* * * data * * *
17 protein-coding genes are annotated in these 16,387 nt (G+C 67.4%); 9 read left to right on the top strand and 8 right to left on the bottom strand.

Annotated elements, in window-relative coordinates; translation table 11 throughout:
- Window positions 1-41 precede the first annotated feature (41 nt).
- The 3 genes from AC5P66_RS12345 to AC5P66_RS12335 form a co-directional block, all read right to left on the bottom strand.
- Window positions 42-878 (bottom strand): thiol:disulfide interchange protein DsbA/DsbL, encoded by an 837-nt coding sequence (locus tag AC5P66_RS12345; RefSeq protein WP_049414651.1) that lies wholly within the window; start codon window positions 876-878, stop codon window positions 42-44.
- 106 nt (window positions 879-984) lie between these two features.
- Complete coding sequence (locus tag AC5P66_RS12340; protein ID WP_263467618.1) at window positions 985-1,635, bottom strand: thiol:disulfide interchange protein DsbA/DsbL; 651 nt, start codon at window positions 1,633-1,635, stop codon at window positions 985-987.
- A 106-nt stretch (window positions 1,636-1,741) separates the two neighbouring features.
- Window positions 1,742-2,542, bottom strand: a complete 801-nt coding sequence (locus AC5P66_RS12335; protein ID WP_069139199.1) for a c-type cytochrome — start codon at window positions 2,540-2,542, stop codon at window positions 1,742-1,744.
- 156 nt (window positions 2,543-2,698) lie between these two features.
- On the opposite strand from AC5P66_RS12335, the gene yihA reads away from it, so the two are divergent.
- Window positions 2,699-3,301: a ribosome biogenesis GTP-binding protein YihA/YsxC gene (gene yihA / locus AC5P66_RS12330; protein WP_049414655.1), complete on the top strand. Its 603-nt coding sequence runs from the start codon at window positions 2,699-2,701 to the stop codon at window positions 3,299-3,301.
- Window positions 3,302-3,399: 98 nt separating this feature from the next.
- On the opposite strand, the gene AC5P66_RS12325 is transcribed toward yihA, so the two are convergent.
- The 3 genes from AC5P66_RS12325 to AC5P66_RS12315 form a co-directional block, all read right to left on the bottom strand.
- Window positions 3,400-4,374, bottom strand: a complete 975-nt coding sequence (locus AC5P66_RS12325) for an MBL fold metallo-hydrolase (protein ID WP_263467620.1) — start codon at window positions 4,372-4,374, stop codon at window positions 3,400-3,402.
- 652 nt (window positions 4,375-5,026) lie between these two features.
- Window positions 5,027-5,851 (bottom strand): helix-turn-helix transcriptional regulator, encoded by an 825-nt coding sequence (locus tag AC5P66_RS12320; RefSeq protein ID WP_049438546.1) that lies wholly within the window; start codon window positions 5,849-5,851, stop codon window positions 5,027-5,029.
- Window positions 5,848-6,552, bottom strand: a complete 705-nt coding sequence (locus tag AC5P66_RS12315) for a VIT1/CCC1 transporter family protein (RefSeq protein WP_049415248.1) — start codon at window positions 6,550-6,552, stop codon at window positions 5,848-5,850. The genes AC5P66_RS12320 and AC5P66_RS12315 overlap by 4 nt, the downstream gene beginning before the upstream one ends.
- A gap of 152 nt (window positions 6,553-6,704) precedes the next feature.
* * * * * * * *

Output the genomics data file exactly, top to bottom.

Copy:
17 protein-coding genes are annotated in these 16,387 nt (G+C 67.4%); 9 read left to right on the top strand and 8 right to left on the bottom strand.

Annotated elements, in window-relative coordinates; translation table 11 throughout:
- Window positions 1-41 precede the first annotated feature (41 nt).
- The 3 genes from AC5P66_RS12345 to AC5P66_RS12335 form a co-directional block, all read right to left on the bottom strand.
- Window positions 42-878 (bottom strand): thiol:disulfide interchange protein DsbA/DsbL, encoded by an 837-nt coding sequence (locus tag AC5P66_RS12345; RefSeq protein WP_049414651.1) that lies wholly within the window; start codon window positions 876-878, stop codon window positions 42-44.
- 106 nt (window positions 879-984) lie between these two features.
- Complete coding sequence (locus tag AC5P66_RS12340; protein ID WP_263467618.1) at window positions 985-1,635, bottom strand: thiol:disulfide interchange protein DsbA/DsbL; 651 nt, start codon at window positions 1,633-1,635, stop codon at window positions 985-987.
- A 106-nt stretch (window positions 1,636-1,741) separates the two neighbouring features.
- Window positions 1,742-2,542, bottom strand: a complete 801-nt coding sequence (locus AC5P66_RS12335; protein ID WP_069139199.1) for a c-type cytochrome — start codon at window positions 2,540-2,542, stop codon at window positions 1,742-1,744.
- 156 nt (window positions 2,543-2,698) lie between these two features.
- On the opposite strand from AC5P66_RS12335, the gene yihA reads away from it, so the two are divergent.
- Window positions 2,699-3,301: a ribosome biogenesis GTP-binding protein YihA/YsxC gene (gene yihA / locus AC5P66_RS12330; protein WP_049414655.1), complete on the top strand. Its 603-nt coding sequence runs from the start codon at window positions 2,699-2,701 to the stop codon at window positions 3,299-3,301.
- Window positions 3,302-3,399: 98 nt separating this feature from the next.
- On the opposite strand, the gene AC5P66_RS12325 is transcribed toward yihA, so the two are convergent.
- The 3 genes from AC5P66_RS12325 to AC5P66_RS12315 form a co-directional block, all read right to left on the bottom strand.
- Window positions 3,400-4,374, bottom strand: a complete 975-nt coding sequence (locus AC5P66_RS12325) for an MBL fold metallo-hydrolase (protein ID WP_263467620.1) — start codon at window positions 4,372-4,374, stop codon at window positions 3,400-3,402.
- 652 nt (window positions 4,375-5,026) lie between these two features.
- Window positions 5,027-5,851 (bottom strand): helix-turn-helix transcriptional regulator, encoded by an 825-nt coding sequence (locus tag AC5P66_RS12320; RefSeq protein ID WP_049438546.1) that lies wholly within the window; start codon window positions 5,849-5,851, stop codon window positions 5,027-5,029.
- Window positions 5,848-6,552, bottom strand: a complete 705-nt coding sequence (locus tag AC5P66_RS12315) for a VIT1/CCC1 transporter family protein (RefSeq protein WP_049415248.1) — start codon at window positions 6,550-6,552, stop codon at window positions 5,848-5,850. The genes AC5P66_RS12320 and AC5P66_RS12315 overlap by 4 nt, the downstream gene beginning before the upstream one ends.
- A gap of 152 nt (window positions 6,553-6,704) precedes the next feature.